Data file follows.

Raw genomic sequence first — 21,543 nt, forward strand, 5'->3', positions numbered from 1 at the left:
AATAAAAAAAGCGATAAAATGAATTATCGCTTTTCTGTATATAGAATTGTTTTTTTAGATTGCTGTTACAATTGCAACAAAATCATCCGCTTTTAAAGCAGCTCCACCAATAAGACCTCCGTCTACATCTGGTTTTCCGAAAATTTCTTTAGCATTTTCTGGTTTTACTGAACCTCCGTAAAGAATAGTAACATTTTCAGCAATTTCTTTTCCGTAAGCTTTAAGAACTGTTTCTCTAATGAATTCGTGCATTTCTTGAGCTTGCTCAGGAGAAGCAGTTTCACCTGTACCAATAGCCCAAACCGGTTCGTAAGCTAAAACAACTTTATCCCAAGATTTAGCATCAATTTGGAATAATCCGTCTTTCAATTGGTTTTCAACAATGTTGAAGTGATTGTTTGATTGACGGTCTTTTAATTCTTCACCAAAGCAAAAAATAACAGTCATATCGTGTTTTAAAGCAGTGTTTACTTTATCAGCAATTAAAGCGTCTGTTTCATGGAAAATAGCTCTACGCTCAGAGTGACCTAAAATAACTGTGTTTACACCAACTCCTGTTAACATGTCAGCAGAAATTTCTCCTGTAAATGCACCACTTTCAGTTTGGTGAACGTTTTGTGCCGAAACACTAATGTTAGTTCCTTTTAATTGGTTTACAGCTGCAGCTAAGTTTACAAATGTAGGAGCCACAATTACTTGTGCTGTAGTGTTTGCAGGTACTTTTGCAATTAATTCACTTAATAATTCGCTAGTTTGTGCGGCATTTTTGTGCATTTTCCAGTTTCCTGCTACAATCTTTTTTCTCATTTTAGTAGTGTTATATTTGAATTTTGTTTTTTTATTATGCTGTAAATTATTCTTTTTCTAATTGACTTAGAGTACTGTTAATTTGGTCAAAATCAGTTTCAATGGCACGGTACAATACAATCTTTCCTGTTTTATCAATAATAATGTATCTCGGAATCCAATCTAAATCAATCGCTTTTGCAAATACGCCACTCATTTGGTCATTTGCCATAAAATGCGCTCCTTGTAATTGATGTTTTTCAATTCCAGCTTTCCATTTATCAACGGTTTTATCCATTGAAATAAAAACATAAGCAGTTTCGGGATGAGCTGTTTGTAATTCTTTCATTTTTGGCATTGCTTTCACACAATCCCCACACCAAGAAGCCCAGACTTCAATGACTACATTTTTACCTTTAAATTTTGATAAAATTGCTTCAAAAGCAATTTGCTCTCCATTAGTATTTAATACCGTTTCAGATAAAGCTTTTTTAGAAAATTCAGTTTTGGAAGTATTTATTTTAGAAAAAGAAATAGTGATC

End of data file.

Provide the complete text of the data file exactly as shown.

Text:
Raw genomic sequence first — 21,543 nt, forward strand, 5'->3', positions numbered from 1 at the left:
AATAAAAAAAGCGATAAAATGAATTATCGCTTTTCTGTATATAGAATTGTTTTTTTAGATTGCTGTTACAATTGCAACAAAATCATCCGCTTTTAAAGCAGCTCCACCAATAAGACCTCCGTCTACATCTGGTTTTCCGAAAATTTCTTTAGCATTTTCTGGTTTTACTGAACCTCCGTAAAGAATAGTAACATTTTCAGCAATTTCTTTTCCGTAAGCTTTAAGAACTGTTTCTCTAATGAATTCGTGCATTTCTTGAGCTTGCTCAGGAGAAGCAGTTTCACCTGTACCAATAGCCCAAACCGGTTCGTAAGCTAAAACAACTTTATCCCAAGATTTAGCATCAATTTGGAATAATCCGTCTTTCAATTGGTTTTCAACAATGTTGAAGTGATTGTTTGATTGACGGTCTTTTAATTCTTCACCAAAGCAAAAAATAACAGTCATATCGTGTTTTAAAGCAGTGTTTACTTTATCAGCAATTAAAGCGTCTGTTTCATGGAAAATAGCTCTACGCTCAGAGTGACCTAAAATAACTGTGTTTACACCAACTCCTGTTAACATGTCAGCAGAAATTTCTCCTGTAAATGCACCACTTTCAGTTTGGTGAACGTTTTGTGCCGAAACACTAATGTTAGTTCCTTTTAATTGGTTTACAGCTGCAGCTAAGTTTACAAATGTAGGAGCCACAATTACTTGTGCTGTAGTGTTTGCAGGTACTTTTGCAATTAATTCACTTAATAATTCGCTAGTTTGTGCGGCATTTTTGTGCATTTTCCAGTTTCCTGCTACAATCTTTTTTCTCATTTTAGTAGTGTTATATTTGAATTTTGTTTTTTTATTATGCTGTAAATTATTCTTTTTCTAATTGACTTAGAGTACTGTTAATTTGGTCAAAATCAGTTTCAATGGCACGGTACAATACAATCTTTCCTGTTTTATCAATAATAATGTATCTCGGAATCCAATCTAAATCAATCGCTTTTGCAAATACGCCACTCATTTGGTCATTTGCCATAAAATGCGCTCCTTGTAATTGATGTTTTTCAATTCCAGCTTTCCATTTATCAACGGTTTTATCCATTGAAATAAAAACATAAGCAGTTTCGGGATGAGCTGTTTGTAATTCTTTCATTTTTGGCATTGCTTTCACACAATCCCCACACCAAGAAGCCCAGACTTCAATGACTACATTTTTACCTTTAAATTTTGATAAAATTGCTTCAAAAGCAATTTGCTCTCCATTAGTATTTAATACCGTTTCAGATAAAGCTTTTTTAGAAAATTCAGTTTTGGAAGTATTTATTTTAGAAAAAGAAATAGTGATC